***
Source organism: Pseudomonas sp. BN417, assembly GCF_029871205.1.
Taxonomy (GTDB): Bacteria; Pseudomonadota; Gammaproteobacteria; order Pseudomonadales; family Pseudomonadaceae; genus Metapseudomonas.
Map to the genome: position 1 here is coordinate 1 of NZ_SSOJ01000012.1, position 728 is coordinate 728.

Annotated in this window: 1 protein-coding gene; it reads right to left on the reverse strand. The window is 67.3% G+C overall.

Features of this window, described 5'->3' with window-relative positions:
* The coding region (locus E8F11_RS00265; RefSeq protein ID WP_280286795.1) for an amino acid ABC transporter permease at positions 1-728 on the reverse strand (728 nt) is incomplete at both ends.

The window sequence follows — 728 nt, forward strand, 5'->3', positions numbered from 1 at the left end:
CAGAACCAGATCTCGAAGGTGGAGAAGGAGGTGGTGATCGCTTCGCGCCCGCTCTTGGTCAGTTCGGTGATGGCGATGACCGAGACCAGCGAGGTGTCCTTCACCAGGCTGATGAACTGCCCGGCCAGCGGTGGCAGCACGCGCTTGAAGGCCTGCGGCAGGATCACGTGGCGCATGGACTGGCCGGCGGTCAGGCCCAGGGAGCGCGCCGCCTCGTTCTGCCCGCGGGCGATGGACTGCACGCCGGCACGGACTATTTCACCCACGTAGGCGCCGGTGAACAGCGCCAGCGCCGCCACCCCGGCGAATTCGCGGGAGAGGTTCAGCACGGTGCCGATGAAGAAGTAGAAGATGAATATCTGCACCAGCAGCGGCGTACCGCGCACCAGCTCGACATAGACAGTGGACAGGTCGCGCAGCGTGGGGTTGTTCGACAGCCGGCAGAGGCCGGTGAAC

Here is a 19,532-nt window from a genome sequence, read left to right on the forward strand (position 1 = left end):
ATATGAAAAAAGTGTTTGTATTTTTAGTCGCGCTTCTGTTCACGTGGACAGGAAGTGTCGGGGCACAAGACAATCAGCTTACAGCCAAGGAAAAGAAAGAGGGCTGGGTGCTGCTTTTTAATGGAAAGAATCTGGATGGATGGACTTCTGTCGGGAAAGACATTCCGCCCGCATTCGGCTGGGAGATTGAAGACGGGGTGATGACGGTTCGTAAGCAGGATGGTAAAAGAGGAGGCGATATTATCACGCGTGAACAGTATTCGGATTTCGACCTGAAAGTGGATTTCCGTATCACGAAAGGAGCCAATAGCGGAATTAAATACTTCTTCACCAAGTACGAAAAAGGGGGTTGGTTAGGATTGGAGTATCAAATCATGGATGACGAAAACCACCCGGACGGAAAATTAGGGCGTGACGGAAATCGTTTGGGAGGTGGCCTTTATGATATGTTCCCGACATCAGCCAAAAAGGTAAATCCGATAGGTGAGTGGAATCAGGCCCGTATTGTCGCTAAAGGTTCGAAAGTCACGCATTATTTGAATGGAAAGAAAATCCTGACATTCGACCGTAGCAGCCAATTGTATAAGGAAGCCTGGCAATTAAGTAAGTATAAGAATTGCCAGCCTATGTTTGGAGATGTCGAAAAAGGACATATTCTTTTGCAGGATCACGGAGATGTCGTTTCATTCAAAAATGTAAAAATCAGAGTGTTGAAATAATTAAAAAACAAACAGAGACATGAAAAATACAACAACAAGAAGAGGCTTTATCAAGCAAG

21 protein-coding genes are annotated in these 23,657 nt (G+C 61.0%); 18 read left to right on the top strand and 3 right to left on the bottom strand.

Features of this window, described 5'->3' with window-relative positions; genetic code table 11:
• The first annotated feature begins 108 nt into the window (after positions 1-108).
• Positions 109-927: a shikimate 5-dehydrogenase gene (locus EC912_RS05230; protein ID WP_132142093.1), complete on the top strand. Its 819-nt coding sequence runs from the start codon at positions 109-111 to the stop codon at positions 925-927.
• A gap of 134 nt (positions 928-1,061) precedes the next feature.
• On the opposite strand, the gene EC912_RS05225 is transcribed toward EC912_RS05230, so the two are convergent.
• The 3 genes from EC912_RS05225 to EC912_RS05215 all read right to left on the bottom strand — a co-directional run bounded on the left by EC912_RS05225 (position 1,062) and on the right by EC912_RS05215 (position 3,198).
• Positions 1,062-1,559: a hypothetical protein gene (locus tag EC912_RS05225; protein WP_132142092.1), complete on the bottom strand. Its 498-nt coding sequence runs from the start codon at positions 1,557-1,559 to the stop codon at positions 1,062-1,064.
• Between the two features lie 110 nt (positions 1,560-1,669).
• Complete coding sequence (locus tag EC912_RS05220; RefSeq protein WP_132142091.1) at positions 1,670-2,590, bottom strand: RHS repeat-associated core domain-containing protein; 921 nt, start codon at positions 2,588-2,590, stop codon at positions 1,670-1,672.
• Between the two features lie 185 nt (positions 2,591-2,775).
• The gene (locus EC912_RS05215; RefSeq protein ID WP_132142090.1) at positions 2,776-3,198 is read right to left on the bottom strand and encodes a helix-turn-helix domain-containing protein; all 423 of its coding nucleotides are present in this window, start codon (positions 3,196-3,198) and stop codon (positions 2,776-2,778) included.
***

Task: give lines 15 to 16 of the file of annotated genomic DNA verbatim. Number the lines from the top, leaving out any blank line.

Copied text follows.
• A gap of 134 nt (positions 928-1,061) precedes the next feature.
• On the opposite strand, the gene EC912_RS05225 is transcribed toward EC912_RS05230, so the two are convergent.